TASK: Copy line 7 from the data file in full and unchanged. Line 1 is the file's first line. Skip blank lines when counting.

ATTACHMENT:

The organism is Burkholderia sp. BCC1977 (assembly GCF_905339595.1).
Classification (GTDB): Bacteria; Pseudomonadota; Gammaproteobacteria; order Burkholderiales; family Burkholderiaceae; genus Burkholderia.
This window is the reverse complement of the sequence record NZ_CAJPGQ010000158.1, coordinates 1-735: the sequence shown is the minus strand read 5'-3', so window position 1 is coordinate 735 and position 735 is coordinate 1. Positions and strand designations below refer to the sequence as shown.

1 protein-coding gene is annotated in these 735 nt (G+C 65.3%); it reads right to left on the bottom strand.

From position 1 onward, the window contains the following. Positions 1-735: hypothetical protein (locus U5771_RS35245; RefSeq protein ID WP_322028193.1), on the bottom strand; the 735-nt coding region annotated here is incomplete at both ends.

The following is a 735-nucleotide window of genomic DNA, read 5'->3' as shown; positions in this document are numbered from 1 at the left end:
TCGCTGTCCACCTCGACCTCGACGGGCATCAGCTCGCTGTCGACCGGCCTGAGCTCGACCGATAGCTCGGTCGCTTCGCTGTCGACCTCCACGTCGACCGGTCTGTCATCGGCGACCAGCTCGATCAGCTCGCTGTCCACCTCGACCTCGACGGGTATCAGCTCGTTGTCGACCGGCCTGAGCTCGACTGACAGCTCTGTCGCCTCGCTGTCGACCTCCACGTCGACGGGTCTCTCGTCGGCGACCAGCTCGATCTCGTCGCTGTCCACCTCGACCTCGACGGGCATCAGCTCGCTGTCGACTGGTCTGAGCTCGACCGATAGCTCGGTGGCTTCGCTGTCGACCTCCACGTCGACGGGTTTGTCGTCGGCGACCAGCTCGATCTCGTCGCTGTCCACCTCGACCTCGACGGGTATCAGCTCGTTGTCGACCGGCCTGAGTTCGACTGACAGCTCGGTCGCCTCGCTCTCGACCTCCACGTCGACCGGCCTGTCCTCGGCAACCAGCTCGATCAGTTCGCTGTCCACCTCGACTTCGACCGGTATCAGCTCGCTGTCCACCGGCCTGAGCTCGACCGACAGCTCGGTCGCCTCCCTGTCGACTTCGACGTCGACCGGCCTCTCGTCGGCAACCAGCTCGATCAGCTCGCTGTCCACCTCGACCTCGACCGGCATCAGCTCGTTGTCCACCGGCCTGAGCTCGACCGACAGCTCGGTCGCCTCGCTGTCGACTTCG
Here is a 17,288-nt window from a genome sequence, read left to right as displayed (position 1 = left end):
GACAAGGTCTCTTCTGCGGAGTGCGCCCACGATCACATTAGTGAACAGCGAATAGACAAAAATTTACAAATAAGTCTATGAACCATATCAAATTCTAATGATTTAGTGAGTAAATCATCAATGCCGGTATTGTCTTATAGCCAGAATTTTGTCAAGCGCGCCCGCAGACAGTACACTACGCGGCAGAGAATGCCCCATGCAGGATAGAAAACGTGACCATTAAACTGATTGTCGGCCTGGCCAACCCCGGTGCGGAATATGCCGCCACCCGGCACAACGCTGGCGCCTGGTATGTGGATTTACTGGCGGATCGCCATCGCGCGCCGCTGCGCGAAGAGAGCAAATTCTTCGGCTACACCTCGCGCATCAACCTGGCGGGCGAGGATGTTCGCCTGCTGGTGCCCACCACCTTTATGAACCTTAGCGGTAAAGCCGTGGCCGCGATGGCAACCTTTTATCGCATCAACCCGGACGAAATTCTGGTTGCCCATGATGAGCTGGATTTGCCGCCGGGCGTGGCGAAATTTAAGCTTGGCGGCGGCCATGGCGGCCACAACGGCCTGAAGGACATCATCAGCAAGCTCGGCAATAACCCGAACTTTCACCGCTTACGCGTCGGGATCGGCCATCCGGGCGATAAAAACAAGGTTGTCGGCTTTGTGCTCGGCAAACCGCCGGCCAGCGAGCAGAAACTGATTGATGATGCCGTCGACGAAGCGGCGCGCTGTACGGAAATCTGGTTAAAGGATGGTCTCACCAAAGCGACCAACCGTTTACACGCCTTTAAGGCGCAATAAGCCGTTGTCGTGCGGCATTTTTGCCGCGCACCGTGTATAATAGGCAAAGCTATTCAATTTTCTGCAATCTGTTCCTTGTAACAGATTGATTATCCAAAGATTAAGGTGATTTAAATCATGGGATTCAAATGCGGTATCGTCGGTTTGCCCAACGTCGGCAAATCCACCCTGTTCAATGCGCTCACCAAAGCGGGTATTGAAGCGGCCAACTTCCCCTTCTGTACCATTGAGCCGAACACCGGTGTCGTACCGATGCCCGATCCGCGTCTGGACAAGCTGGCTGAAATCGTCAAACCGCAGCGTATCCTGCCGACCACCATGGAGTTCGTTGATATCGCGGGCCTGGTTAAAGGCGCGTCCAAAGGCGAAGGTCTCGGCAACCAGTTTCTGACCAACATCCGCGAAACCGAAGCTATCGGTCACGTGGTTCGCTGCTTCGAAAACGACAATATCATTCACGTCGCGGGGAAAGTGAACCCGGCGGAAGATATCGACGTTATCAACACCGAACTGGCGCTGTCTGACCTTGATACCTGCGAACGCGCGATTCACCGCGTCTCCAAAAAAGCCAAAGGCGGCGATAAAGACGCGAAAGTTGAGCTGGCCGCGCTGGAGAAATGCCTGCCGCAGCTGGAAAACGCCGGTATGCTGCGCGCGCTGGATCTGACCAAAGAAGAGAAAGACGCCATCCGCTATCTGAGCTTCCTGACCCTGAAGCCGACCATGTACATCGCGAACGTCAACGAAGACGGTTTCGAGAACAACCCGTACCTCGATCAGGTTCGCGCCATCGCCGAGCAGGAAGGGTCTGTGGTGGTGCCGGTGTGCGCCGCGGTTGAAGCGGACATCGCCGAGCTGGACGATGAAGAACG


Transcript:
TCGCTGTCCACCTCGACCTCGACGGGCATCAGCTCGCTGTCGACCGGCCTGAGCTCGACCGATAGCTCGGTCGCTTCGCTGTCGACCTCCACGTCGACCGGTCTGTCATCGGCGACCAGCTCGATCAGCTCGCTGTCCACCTCGACCTCGACGGGTATCAGCTCGTTGTCGACCGGCCTGAGCTCGACTGACAGCTCTGTCGCCTCGCTGTCGACCTCCACGTCGACGGGTCTCTCGTCGGCGACCAGCTCGATCTCGTCGCTGTCCACCTCGACCTCGACGGGCATCAGCTCGCTGTCGACTGGTCTGAGCTCGACCGATAGCTCGGTGGCTTCGCTGTCGACCTCCACGTCGACGGGTTTGTCGTCGGCGACCAGCTCGATCTCGTCGCTGTCCACCTCGACCTCGACGGGTATCAGCTCGTTGTCGACCGGCCTGAGTTCGACTGACAGCTCGGTCGCCTCGCTCTCGACCTCCACGTCGACCGGCCTGTCCTCGGCAACCAGCTCGATCAGTTCGCTGTCCACCTCGACTTCGACCGGTATCAGCTCGCTGTCCACCGGCCTGAGCTCGACCGACAGCTCGGTCGCCTCCCTGTCGACTTCGACGTCGACCGGCCTCTCGTCGGCAACCAGCTCGATCAGCTCGCTGTCCACCTCGACCTCGACCGGCATCAGCTCGTTGTCCACCGGCCTGAGCTCGACCGACAGCTCGGTCGCCTCGCTGTCGACTTCG